Driving Home For Christmas & A Case Of Tinsel-litis

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A cheeky wee bit of Scotland on our English tree! (One of my favourite purchases from Tippecanoe in Portree)

I’m not exactly sure what happened towards the end of 2014 but suddenly my quiet new life on Skye got all busy and I found myself a bit short on time (which hopefully explains the absence of new blog posts).

The run up to Christmas is always busy but it’s especially so for an artist when there’s a number of gift commissions with a very definite Dec 25th deadline. On top of this I had visitors to stay, a weekend on the mainland and various evening work events.
Whilst it was all lovely stuff, and I enjoyed each activity immensely, I came up to Skye to slow down a little and this was begining to feel a bit more like London life.
So, 2015 shall be a year when I’m consciously giving myself time and it’ll start with me getting back to this blog…

Should I be worried about that mileage number..?!

Plus a couple of hours for deer-peppered dark roads. Should I be worried about that mileage number..?!

Home! (Chiddingfold Village Green)

Home – Chiddingfold Village Green on the Surrey/West Sussex border

I had a lovely Christmas, despite the fact it didn’t exactly go to plan…

I ended up doing the journey back to Surrey all in one go… 14 and a half hours. It’s the first time I’ve done it in a one-er but the excitement of seeing family meant I didn’t want to stop for the night (well, that and an extortionate amount of caffeine). It was worth it to arrive at 5am and surprise Mum before she left for the office in the morning. The worst thing about the journey was that for the entire time I sat in the car they didn’t play Driving Home For Christmas on the radio. Not once. I’ve been looking forward to singing that on the route home since November.
(Yes, I did download it on my phone especially for this occasion but my phone was involved in a little incident the week before, I’ll explain another time…)

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It was lovely to see our dogs again, though they didn’t seem that fussed to see me!

My first couple of days at home were lovely.
On my first night back I drove down to Winchester to catch up with my newly-married friends, Alex and Rick, and our friend Alex M-H. These guys are the ultimate proof that getting hitched isn’t the end of the party. We spent the evening foolishly mixing German beer, espresso martinis, pina coladas and even a couple of WKD Blues (don’t judge). It was oodles of fun and when we all woke up in one great, hungover heap in the spare room in the morning we deserved every ounce of hangover we’d earned. Brilliant.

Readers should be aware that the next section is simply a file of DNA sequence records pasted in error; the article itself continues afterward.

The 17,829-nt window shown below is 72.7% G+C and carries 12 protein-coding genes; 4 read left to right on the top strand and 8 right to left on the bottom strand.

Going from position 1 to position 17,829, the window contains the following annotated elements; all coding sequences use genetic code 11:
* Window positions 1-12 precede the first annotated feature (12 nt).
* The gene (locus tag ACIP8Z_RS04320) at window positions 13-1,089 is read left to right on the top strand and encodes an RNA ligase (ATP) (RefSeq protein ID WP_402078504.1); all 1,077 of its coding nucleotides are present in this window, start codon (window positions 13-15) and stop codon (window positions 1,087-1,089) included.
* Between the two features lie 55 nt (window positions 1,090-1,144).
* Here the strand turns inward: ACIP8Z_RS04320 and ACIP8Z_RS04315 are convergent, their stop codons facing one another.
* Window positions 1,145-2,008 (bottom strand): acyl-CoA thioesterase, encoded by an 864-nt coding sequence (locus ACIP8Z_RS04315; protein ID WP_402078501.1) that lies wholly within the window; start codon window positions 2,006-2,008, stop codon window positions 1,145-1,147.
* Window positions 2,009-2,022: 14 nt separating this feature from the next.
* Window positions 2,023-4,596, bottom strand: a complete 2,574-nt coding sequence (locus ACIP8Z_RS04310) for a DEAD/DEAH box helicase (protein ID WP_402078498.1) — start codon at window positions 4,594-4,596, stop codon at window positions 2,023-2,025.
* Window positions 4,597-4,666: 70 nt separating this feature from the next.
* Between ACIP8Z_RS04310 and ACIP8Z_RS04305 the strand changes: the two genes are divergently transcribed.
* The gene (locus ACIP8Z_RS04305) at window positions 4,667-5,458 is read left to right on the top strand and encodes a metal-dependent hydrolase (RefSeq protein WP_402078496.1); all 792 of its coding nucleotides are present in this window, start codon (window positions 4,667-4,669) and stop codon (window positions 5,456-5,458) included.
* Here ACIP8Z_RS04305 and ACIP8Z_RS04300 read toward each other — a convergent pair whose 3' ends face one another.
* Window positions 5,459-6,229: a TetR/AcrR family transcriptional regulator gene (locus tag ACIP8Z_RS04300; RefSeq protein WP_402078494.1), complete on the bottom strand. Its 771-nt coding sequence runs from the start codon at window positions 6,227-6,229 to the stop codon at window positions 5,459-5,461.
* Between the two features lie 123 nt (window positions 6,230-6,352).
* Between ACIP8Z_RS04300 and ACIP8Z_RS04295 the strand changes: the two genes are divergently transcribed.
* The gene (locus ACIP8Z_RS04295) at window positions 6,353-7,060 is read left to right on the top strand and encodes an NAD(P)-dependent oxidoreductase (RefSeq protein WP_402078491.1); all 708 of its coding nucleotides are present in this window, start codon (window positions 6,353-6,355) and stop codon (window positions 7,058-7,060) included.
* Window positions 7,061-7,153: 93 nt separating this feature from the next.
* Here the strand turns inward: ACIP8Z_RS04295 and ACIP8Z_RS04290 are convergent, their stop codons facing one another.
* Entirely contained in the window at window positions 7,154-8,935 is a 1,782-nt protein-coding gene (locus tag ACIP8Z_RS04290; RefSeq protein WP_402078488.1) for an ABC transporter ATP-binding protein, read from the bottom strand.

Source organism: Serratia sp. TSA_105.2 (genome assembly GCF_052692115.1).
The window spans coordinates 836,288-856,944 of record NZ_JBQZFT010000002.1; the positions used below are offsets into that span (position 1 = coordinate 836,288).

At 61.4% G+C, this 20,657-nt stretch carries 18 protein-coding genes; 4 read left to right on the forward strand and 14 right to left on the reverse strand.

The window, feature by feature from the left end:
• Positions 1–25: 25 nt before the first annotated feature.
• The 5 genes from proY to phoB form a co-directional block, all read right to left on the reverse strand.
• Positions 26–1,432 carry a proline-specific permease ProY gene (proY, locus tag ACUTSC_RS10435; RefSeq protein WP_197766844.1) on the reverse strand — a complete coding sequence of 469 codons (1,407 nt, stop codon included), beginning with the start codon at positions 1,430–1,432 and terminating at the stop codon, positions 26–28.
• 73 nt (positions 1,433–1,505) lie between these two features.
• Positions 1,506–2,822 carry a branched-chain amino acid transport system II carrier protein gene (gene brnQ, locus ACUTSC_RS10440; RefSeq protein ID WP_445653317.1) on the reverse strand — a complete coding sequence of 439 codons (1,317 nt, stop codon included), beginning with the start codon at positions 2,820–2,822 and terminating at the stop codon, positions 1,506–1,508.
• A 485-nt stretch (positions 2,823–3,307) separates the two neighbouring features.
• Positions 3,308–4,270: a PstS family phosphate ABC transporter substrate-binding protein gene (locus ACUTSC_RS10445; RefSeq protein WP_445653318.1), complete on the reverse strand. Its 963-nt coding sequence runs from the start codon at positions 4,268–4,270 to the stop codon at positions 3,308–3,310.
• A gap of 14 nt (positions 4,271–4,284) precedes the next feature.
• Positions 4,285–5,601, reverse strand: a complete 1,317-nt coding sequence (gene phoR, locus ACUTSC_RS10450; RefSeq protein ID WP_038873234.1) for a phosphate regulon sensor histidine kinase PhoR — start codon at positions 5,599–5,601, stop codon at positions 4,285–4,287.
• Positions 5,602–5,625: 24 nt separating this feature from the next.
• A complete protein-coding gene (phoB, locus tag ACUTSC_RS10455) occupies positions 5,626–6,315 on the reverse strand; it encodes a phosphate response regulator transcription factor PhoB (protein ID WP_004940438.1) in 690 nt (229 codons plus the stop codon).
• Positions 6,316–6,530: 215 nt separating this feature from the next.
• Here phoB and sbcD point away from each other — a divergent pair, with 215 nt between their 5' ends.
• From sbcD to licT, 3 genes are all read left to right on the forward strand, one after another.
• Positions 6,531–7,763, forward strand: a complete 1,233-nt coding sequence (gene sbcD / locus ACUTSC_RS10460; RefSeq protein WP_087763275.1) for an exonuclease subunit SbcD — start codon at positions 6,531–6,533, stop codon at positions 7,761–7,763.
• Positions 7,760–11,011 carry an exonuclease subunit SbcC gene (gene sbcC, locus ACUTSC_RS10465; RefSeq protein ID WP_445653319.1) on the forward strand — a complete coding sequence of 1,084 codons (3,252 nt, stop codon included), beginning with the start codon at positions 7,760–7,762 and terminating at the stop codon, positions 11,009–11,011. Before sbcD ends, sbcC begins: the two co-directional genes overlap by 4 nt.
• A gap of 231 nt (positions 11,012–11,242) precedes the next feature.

Cramming into a nightclub photobooth at around 2am

Cramming into a nightclub photobooth at around 2am. We definitely looked a lot less enthusiastic the following morning.

The next night Mum and I went up to London to watch the ballet at Sadler’s Wells. Going to see one of Matthew Bourne’s fantastically vibrant productions has become a little tradition for us now. Swan Lake with the iconic all-male troupe of swans was wonderful last year and this year’s version of Edward Scissorhands was equally captivating.
If you ever get a chance to see one of his shows you must take it, I think he even appeals to people who don’t usually like ballet as his choreography and staging is so colourful. I see him as the Baz Luhrmann or Danny Boyle of the ballet world.

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Having fun during the interval

All far so good. But then I begin to feel a bit groggy and my throat seems raw. I open my mouth and look in the mirror to find white spots all over my tonsils. I don’t remember putting tonsillitis on my Christmas list.

So I’m stuck in bed for a few days. A course of antibiotics kicks the tonsillitis fairly swiftly yet I’m still feeling rough. It sounds like I’m underwater and my limbs feel leaden. In place of a sore throat there arrives a runny nose, headache and all-round yucky cold symptoms.

It’s Christmas Eve and I’ve just got back from a trip to the ice rink at Hampton Court with my father (a valiant defiance of being sick, I think) … but now I’m curled up on the sofa feeling sorry for myself whilst the rest of the family are wrapping themselves up to go to Midnight Mass.  It looks like I’m totally out of action for Christmas.

A medicinal whisky!

A medicinal whisky!

Despite being poorly I enjoyed Christmas day.

We do what we always do… Open presents round the fire in the morning with my grandparents, go out to a local place for Christmas lunch, come back and relax whilst we wait for the rest of the family to join us (uncles, aunts, cousins etc), play games in the evening, and so on.